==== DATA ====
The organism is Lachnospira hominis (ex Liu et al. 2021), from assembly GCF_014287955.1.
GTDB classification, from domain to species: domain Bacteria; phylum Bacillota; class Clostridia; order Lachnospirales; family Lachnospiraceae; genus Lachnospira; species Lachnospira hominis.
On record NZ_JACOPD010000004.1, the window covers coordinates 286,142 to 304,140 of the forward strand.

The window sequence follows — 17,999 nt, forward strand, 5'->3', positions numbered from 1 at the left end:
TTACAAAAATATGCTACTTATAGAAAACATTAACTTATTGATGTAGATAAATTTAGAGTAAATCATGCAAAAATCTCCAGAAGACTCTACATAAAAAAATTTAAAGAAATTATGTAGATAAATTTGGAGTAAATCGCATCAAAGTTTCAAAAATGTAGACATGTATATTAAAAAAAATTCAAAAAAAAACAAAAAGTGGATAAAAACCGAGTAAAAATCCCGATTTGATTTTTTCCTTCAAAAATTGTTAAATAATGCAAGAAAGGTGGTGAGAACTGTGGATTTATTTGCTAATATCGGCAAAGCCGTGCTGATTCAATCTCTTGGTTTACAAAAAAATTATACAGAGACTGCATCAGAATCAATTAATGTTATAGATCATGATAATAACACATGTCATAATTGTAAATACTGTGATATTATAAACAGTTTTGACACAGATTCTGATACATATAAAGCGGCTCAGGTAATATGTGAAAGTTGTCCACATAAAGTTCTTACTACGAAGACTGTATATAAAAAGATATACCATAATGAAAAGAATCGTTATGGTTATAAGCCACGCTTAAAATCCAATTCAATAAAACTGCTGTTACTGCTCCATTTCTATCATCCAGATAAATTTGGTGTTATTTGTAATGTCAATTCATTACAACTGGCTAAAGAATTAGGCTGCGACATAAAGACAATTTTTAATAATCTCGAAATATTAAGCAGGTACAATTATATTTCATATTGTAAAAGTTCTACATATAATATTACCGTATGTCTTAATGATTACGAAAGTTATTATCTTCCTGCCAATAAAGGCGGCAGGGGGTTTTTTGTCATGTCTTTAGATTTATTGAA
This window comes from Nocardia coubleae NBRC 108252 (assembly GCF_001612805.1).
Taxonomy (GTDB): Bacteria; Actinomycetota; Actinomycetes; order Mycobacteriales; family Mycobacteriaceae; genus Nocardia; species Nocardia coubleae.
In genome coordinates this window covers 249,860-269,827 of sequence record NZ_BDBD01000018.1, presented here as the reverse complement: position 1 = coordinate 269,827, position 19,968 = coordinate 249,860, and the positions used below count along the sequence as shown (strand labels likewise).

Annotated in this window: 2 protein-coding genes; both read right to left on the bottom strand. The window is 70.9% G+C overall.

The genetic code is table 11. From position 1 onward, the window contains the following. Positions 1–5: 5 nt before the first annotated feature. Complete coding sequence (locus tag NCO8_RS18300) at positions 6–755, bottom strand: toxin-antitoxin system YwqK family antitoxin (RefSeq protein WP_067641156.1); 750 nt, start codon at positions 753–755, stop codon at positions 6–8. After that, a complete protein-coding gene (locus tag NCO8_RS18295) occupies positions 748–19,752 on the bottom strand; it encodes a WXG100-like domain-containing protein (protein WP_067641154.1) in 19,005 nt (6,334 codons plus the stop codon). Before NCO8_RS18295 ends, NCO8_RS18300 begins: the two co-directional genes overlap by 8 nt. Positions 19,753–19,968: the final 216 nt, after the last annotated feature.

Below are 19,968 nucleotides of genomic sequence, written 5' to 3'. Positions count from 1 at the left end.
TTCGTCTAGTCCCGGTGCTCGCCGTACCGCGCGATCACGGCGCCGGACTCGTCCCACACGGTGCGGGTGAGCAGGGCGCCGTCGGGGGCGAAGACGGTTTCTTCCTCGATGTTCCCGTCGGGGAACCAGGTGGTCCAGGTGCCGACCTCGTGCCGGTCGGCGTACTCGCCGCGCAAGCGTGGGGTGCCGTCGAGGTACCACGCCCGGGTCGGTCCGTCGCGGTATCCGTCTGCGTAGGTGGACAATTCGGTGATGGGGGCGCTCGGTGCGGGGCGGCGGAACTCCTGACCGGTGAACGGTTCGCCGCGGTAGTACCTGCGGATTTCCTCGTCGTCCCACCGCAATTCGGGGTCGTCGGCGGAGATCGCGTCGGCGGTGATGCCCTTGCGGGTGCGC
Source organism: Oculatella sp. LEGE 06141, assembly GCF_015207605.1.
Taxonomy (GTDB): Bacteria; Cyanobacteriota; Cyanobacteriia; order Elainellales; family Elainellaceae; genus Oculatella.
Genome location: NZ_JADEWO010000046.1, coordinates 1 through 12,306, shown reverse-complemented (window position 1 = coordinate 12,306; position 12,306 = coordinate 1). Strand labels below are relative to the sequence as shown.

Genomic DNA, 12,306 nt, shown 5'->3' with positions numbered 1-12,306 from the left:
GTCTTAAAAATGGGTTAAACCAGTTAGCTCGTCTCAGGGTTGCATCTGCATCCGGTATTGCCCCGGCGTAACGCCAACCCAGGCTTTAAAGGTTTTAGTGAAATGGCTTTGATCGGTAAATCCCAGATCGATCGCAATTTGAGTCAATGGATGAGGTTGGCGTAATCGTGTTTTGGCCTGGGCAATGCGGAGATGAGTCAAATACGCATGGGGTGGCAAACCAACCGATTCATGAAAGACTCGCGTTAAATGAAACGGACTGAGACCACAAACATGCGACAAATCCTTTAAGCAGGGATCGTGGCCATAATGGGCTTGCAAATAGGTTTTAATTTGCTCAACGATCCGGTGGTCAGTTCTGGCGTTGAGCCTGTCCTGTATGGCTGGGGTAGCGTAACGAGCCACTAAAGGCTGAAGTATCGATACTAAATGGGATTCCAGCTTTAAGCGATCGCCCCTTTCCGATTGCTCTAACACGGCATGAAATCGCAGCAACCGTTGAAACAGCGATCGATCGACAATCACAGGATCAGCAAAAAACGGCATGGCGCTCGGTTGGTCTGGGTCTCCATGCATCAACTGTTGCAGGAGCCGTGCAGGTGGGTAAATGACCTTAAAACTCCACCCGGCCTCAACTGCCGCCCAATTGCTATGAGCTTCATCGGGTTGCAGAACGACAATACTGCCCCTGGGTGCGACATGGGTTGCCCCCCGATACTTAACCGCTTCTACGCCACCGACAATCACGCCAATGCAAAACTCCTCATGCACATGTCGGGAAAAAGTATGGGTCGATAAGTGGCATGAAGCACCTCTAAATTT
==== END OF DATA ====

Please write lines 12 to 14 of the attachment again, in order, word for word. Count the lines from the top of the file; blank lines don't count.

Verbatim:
TTCGTCTAGTCCCGGTGCTCGCCGTACCGCGCGATCACGGCGCCGGACTCGTCCCACACGGTGCGGGTGAGCAGGGCGCCGTCGGGGGCGAAGACGGTTTCTTCCTCGATGTTCCCGTCGGGGAACCAGGTGGTCCAGGTGCCGACCTCGTGCCGGTCGGCGTACTCGCCGCGCAAGCGTGGGGTGCCGTCGAGGTACCACGCCCGGGTCGGTCCGTCGCGGTATCCGTCTGCGTAGGTGGACAATTCGGTGATGGGGGCGCTCGGTGCGGGGCGGCGGAACTCCTGACCGGTGAACGGTTCGCCGCGGTAGTACCTGCGGATTTCCTCGTCGTCCCACCGCAATTCGGGGTCGTCGGCGGAGATCGCGTCGGCGGTGATGCCCTTGCGGGTGCGC
Source organism: Oculatella sp. LEGE 06141, assembly GCF_015207605.1.
Taxonomy (GTDB): Bacteria; Cyanobacteriota; Cyanobacteriia; order Elainellales; family Elainellaceae; genus Oculatella.